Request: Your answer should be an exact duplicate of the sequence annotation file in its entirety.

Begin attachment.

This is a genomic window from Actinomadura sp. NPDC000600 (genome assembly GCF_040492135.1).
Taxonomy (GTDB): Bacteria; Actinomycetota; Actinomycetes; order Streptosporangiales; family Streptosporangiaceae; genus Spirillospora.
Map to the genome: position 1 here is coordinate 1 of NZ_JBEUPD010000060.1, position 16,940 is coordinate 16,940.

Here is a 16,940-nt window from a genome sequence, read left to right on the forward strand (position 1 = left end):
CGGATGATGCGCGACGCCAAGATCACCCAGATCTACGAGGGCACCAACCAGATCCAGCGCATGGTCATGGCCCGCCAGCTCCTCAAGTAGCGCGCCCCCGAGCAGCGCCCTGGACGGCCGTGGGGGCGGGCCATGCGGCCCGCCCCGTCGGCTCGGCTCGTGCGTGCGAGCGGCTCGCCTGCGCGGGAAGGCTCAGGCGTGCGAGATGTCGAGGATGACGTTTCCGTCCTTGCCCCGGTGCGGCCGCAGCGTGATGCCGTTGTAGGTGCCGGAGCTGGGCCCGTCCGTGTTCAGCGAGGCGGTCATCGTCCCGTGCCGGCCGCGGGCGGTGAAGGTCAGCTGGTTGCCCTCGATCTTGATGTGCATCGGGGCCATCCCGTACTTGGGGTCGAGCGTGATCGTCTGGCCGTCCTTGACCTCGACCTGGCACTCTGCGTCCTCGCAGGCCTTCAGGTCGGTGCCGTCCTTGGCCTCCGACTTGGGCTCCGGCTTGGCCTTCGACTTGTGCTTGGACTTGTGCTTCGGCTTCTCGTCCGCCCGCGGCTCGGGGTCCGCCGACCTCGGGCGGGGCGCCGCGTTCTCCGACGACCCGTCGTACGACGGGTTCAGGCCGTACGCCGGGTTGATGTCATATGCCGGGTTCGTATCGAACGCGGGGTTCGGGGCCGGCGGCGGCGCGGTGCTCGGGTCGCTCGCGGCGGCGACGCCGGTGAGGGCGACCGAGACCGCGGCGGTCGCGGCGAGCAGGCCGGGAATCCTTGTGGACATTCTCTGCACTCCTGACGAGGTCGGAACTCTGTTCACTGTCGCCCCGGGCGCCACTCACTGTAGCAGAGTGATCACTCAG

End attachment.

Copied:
This is a genomic window from Actinomadura sp. NPDC000600 (genome assembly GCF_040492135.1).
Taxonomy (GTDB): Bacteria; Actinomycetota; Actinomycetes; order Streptosporangiales; family Streptosporangiaceae; genus Spirillospora.
Map to the genome: position 1 here is coordinate 1 of NZ_JBEUPD010000060.1, position 16,940 is coordinate 16,940.

Here is a 16,940-nt window from a genome sequence, read left to right on the forward strand (position 1 = left end):
CGGATGATGCGCGACGCCAAGATCACCCAGATCTACGAGGGCACCAACCAGATCCAGCGCATGGTCATGGCCCGCCAGCTCCTCAAGTAGCGCGCCCCCGAGCAGCGCCCTGGACGGCCGTGGGGGCGGGCCATGCGGCCCGCCCCGTCGGCTCGGCTCGTGCGTGCGAGCGGCTCGCCTGCGCGGGAAGGCTCAGGCGTGCGAGATGTCGAGGATGACGTTTCCGTCCTTGCCCCGGTGCGGCCGCAGCGTGATGCCGTTGTAGGTGCCGGAGCTGGGCCCGTCCGTGTTCAGCGAGGCGGTCATCGTCCCGTGCCGGCCGCGGGCGGTGAAGGTCAGCTGGTTGCCCTCGATCTTGATGTGCATCGGGGCCATCCCGTACTTGGGGTCGAGCGTGATCGTCTGGCCGTCCTTGACCTCGACCTGGCACTCTGCGTCCTCGCAGGCCTTCAGGTCGGTGCCGTCCTTGGCCTCCGACTTGGGCTCCGGCTTGGCCTTCGACTTGTGCTTGGACTTGTGCTTCGGCTTCTCGTCCGCCCGCGGCTCGGGGTCCGCCGACCTCGGGCGGGGCGCCGCGTTCTCCGACGACCCGTCGTACGACGGGTTCAGGCCGTACGCCGGGTTGATGTCATATGCCGGGTTCGTATCGAACGCGGGGTTCGGGGCCGGCGGCGGCGCGGTGCTCGGGTCGCTCGCGGCGGCGACGCCGGTGAGGGCGACCGAGACCGCGGCGGTCGCGGCGAGCAGGCCGGGAATCCTTGTGGACATTCTCTGCACTCCTGACGAGGTCGGAACTCTGTTCACTGTCGCCCCGGGCGCCACTCACTGTAGCAGAGTGATCACTCAG